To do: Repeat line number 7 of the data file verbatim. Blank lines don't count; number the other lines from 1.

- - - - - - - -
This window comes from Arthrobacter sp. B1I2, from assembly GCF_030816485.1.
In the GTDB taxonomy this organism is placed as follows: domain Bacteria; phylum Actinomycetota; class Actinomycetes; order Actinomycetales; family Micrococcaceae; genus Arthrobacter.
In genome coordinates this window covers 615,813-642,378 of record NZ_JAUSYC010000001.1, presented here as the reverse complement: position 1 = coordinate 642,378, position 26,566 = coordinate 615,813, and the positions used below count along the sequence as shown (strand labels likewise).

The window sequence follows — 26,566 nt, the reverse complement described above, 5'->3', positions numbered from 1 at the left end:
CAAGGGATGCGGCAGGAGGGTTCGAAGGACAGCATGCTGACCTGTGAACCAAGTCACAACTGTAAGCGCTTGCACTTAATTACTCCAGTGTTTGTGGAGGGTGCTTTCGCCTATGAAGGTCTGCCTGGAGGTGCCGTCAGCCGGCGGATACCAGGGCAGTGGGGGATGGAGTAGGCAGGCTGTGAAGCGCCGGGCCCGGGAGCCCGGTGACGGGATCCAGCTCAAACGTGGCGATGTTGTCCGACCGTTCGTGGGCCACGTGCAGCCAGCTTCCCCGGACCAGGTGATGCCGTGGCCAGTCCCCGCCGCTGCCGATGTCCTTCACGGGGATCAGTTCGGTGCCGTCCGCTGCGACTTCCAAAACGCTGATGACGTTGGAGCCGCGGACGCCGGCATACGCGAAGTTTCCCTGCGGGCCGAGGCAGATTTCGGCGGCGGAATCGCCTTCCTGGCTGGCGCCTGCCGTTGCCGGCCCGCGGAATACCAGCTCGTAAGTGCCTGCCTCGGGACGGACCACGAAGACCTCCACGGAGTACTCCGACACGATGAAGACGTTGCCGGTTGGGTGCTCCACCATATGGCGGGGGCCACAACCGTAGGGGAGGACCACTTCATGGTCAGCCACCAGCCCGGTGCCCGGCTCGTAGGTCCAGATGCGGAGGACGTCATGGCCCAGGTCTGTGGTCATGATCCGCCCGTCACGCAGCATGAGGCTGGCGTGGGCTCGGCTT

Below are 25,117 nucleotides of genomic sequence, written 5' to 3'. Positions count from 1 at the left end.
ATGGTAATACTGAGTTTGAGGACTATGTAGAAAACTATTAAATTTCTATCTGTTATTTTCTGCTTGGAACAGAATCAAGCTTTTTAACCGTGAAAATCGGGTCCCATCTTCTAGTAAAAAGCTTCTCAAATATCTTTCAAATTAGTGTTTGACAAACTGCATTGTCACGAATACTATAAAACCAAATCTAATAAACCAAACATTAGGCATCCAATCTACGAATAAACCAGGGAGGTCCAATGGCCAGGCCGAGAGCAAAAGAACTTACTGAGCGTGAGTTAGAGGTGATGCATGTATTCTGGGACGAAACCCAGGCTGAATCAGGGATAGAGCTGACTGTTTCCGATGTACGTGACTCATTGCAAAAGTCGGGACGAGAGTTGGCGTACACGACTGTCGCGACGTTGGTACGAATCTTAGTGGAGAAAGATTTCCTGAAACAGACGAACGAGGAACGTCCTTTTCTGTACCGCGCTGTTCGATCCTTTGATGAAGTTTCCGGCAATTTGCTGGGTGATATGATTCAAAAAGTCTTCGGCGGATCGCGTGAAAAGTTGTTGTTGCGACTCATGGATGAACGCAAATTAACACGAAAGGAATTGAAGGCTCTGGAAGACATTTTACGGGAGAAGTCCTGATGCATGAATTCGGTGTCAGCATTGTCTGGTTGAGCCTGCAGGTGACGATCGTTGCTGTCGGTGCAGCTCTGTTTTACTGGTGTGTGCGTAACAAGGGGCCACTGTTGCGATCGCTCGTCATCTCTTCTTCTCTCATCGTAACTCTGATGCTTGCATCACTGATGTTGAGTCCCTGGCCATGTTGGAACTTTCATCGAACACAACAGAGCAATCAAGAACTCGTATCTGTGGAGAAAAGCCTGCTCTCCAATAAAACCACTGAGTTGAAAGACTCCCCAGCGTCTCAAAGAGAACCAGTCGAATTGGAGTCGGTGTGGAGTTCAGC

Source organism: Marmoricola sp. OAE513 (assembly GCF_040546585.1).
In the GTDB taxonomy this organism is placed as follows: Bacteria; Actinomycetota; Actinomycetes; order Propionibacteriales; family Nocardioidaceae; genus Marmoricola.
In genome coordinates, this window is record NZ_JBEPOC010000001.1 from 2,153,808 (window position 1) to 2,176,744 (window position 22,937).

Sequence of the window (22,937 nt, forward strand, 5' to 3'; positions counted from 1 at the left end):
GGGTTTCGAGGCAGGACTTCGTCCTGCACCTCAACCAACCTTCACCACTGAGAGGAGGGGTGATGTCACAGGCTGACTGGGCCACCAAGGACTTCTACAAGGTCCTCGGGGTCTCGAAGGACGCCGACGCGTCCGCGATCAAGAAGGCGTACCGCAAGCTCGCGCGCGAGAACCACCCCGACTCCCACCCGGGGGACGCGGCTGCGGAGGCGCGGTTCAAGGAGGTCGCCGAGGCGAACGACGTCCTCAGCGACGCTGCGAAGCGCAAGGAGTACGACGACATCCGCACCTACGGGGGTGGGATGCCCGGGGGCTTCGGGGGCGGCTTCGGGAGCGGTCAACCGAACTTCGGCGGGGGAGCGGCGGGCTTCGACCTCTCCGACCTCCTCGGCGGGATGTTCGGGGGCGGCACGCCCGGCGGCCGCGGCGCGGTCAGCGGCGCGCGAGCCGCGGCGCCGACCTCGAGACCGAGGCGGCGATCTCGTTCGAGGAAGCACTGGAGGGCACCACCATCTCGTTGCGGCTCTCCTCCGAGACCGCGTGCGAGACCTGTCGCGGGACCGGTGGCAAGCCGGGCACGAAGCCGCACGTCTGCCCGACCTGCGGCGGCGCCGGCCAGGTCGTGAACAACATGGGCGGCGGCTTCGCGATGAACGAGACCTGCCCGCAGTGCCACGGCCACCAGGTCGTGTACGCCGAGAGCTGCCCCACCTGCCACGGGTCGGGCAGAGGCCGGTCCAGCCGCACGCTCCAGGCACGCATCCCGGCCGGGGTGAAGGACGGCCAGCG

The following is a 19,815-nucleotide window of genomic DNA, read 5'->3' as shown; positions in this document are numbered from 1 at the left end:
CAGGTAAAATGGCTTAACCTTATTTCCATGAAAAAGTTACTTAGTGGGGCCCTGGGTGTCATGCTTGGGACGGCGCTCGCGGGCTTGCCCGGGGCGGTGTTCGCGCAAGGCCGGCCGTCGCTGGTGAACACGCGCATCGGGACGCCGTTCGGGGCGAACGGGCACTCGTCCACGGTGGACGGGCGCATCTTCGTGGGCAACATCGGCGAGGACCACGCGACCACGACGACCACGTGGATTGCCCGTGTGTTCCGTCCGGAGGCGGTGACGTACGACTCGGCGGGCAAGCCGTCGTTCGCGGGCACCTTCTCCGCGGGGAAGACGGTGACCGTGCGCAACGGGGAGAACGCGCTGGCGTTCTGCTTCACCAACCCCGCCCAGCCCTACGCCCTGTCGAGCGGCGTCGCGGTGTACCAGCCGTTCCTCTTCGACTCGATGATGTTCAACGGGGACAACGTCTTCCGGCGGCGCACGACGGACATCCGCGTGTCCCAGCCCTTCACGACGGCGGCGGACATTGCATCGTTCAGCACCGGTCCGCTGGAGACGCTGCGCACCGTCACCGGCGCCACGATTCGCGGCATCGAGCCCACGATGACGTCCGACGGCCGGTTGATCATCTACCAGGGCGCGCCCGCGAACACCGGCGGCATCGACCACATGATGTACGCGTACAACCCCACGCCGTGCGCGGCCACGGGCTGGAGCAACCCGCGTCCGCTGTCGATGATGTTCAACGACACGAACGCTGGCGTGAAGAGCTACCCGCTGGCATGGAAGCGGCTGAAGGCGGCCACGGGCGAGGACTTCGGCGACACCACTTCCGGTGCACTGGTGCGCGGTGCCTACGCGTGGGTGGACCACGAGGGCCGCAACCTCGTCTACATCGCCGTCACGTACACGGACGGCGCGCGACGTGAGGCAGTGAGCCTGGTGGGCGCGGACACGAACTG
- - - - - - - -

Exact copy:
ATGGTAATACTGAGTTTGAGGACTATGTAGAAAACTATTAAATTTCTATCTGTTATTTTCTGCTTGGAACAGAATCAAGCTTTTTAACCGTGAAAATCGGGTCCCATCTTCTAGTAAAAAGCTTCTCAAATATCTTTCAAATTAGTGTTTGACAAACTGCATTGTCACGAATACTATAAAACCAAATCTAATAAACCAAACATTAGGCATCCAATCTACGAATAAACCAGGGAGGTCCAATGGCCAGGCCGAGAGCAAAAGAACTTACTGAGCGTGAGTTAGAGGTGATGCATGTATTCTGGGACGAAACCCAGGCTGAATCAGGGATAGAGCTGACTGTTTCCGATGTACGTGACTCATTGCAAAAGTCGGGACGAGAGTTGGCGTACACGACTGTCGCGACGTTGGTACGAATCTTAGTGGAGAAAGATTTCCTGAAACAGACGAACGAGGAACGTCCTTTTCTGTACCGCGCTGTTCGATCCTTTGATGAAGTTTCCGGCAATTTGCTGGGTGATATGATTCAAAAAGTCTTCGGCGGATCGCGTGAAAAGTTGTTGTTGCGACTCATGGATGAACGCAAATTAACACGAAAGGAATTGAAGGCTCTGGAAGACATTTTACGGGAGAAGTCCTGATGCATGAATTCGGTGTCAGCATTGTCTGGTTGAGCCTGCAGGTGACGATCGTTGCTGTCGGTGCAGCTCTGTTTTACTGGTGTGTGCGTAACAAGGGGCCACTGTTGCGATCGCTCGTCATCTCTTCTTCTCTCATCGTAACTCTGATGCTTGCATCACTGATGTTGAGTCCCTGGCCATGTTGGAACTTTCATCGAACACAACAGAGCAATCAAGAACTCGTATCTGTGGAGAAAAGCCTGCTCTCCAATAAAACCACTGAGTTGAAAGACTCCCCAGCGTCTCAAAGAGAACCAGTCGAATTGGAGTCGGTGTGGAGTTCAGC